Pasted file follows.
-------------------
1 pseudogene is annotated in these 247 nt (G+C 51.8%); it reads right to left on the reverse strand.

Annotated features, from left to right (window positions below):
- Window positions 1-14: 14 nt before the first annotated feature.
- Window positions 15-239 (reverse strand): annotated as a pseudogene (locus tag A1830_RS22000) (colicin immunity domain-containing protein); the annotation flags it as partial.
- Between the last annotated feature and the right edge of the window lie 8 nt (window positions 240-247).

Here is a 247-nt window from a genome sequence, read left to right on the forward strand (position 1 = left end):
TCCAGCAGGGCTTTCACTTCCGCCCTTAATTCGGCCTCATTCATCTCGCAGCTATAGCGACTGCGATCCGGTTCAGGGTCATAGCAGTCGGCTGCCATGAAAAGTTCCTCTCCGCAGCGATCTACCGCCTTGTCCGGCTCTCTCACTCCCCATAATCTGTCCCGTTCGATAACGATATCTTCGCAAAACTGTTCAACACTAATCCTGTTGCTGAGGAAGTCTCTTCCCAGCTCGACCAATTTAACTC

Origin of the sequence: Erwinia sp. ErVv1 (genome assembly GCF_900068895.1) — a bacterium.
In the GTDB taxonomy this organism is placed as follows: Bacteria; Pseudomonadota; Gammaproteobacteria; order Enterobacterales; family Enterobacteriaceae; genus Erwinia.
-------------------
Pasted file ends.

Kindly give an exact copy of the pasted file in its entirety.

1 pseudogene is annotated in these 247 nt (G+C 51.8%); it reads right to left on the reverse strand.

Annotated features, from left to right (window positions below):
- Window positions 1-14: 14 nt before the first annotated feature.
- Window positions 15-239 (reverse strand): annotated as a pseudogene (locus tag A1830_RS22000) (colicin immunity domain-containing protein); the annotation flags it as partial.
- Between the last annotated feature and the right edge of the window lie 8 nt (window positions 240-247).

Here is a 247-nt window from a genome sequence, read left to right on the forward strand (position 1 = left end):
TCCAGCAGGGCTTTCACTTCCGCCCTTAATTCGGCCTCATTCATCTCGCAGCTATAGCGACTGCGATCCGGTTCAGGGTCATAGCAGTCGGCTGCCATGAAAAGTTCCTCTCCGCAGCGATCTACCGCCTTGTCCGGCTCTCTCACTCCCCATAATCTGTCCCGTTCGATAACGATATCTTCGCAAAACTGTTCAACACTAATCCTGTTGCTGAGGAAGTCTCTTCCCAGCTCGACCAATTTAACTC

Origin of the sequence: Erwinia sp. ErVv1 (genome assembly GCF_900068895.1) — a bacterium.
In the GTDB taxonomy this organism is placed as follows: Bacteria; Pseudomonadota; Gammaproteobacteria; order Enterobacterales; family Enterobacteriaceae; genus Erwinia.